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Published: Verve Man, October 2011

Some say women are suckers for punishment, others believe that the young rebellious teen attracts the irresponsible Willoughby, while a grown woman is always in want of a decent man. History is witness to many a woman falling flat in the face while chasing a rogue beau. Sitanshi Talati-Parikh examines the shining Indian silver screen examples of lovable dangerous men

Straight-laced men don’t make for racy fantasies, skipping heartbeats and sexual tension. They lack the edge, the drive, the sizzle, the power to tug at our heartstrings and wreak sweet havoc with our lives. Women are attracted to danger like a moth to a flame – there has to be reason that phrase has become a cliché. There’s something inordinately sexy about a man who knows what he wants and will stop at nothing to get it. Getting a playboy’s attention is not necessarily about a notch on the belt as much as it is about being alluring enough to grab his attention. And deep down inside, every woman attracted to a naughty bloke feels that somewhere, there is a chance that she can fix him. That she can be the person he will surrender to, will change for, and will eventually become some version of the Utopian male they have in their head. And so they all fall.

They Work With Passion

This obsession with the men who are not quite toeing the line possibly began with Amitabh Bachchan’s Angry Young Man. Not a bad lot, but a man who is roaring with discontent – he’s full of testosterone, a desire to avenge all that’s wrong. He’s not passive. He’s not even passive-aggressive. He’s raging male. With a whole bunch of adolescent hormones. You know he has passion – for what he believes in – and you can easily imagine how that would translate – in bed and out of it. Shahenshah’s (1988) avenger became Shah Rukh Khan in Baazigar (1993). He played his hands, the cards turned in his favour and he got his own back, albeit with a massive amount of gore. The cinema of the 70s through the 80s threw up seething, vengeful heroes, those who were not apologetic about treading on a few lives. Recently, Aamir Khan’s Ghajini (2008) – with Khan’s character looming large over the messy revenge scene – in his own words, brought back the action genre with a Dabangg (2010).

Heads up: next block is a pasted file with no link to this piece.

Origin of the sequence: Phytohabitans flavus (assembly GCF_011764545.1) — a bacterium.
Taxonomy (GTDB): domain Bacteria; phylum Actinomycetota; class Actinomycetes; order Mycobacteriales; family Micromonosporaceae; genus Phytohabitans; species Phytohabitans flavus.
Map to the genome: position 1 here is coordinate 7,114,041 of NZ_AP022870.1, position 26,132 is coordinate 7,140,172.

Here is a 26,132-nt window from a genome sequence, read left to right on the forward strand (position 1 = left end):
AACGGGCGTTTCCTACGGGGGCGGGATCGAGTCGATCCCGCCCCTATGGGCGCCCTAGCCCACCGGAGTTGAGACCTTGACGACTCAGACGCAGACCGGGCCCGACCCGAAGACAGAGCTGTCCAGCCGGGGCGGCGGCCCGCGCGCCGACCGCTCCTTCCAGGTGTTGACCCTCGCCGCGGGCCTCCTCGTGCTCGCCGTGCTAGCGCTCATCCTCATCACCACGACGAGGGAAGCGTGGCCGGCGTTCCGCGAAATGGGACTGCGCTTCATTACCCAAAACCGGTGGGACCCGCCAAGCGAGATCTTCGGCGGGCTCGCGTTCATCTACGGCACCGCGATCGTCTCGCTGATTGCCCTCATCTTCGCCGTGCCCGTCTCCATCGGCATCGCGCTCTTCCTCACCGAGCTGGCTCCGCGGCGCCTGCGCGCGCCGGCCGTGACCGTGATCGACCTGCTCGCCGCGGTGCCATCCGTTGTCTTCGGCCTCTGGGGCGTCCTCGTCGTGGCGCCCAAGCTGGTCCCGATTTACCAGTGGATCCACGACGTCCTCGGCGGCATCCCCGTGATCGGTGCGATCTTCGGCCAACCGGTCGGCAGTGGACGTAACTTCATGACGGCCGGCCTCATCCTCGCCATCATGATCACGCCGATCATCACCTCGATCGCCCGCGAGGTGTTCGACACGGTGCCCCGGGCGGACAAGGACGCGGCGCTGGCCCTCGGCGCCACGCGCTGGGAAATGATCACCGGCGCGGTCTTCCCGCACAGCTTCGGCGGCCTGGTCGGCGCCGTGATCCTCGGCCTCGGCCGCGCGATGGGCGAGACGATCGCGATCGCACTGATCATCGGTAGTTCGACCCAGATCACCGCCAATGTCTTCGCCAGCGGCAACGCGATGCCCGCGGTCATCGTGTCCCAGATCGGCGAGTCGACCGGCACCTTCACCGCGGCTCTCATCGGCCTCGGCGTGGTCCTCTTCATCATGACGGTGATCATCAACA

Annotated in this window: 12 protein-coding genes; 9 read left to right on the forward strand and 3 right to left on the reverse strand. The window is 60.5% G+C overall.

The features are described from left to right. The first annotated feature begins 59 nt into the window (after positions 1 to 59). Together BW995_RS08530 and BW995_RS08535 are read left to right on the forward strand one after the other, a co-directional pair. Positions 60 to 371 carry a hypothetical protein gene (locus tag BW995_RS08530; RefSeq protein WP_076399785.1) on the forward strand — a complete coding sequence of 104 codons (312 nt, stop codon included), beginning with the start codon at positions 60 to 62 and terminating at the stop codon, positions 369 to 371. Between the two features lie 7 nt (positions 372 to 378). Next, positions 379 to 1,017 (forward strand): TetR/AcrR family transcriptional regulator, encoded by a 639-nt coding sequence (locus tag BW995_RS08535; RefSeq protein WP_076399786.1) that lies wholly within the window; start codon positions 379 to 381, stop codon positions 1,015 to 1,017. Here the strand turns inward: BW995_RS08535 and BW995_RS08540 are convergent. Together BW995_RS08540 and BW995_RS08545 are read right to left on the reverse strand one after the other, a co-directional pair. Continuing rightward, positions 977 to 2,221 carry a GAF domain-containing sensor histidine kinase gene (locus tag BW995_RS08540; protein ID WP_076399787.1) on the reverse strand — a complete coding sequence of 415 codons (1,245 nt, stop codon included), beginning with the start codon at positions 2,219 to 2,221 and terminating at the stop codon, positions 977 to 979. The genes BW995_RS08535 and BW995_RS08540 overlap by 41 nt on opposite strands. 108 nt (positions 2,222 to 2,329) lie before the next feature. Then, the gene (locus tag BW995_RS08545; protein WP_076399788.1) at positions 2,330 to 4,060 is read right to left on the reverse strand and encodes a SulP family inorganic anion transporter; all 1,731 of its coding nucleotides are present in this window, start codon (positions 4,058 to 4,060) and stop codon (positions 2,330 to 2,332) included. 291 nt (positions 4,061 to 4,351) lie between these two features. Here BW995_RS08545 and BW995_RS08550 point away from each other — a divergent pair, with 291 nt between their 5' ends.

They Steal Our Hearts

With the exception of chiseled-chin Vinod Khanna who debuted in cinema as the bad guy, it is only post 2000 that we have become somewhat sophisticated about our wayward heroes. Hrithik Roshan in Dhoom 2 (2006) oozed charm and stunning sex appeal – he didn’t even have an excuse about being bad, he just was.

Luckily though he wasn’t out to kill anyone, just cop a few shiny ones. Maybe it is the Dhoom franchise that has successfully converted our picture-perfect heroes into those with grey shades. Who cares if the guy you date is a bit of a thief? If he looks half as good as John Abraham from Dhoom (2004) or Roshan, or can provide half as much intellectual stimulation as Aamir Khan (the upcoming villain in Dhoom 3)…that would be a love life worth writing home about. Moot to point out that no one really notices the unshaven, paunchy good guy, the cop: Abhishek Bachchan. Has anyone ever wanted the good guy to lose as badly as in the Dhoom movies?

They Kill Us Softly With One Look

Going back a few years, can one deny that Saif Ali Khan actually became sizzling hot on screen in 2004 – in his comeback era – in the completely negative role Ek Hasina Thi? Which girl wouldn’t succumb to his charms? He made being a rogue look cool. And soon after in Being Cyrus (2005). All this, while maintaining his status quo as a premier romantic hero; and ironically, if not surprisingly, consolidating his screen appeal with repeated negative roles – including that of the recent clandestine terrorist in Kurbaan (2009).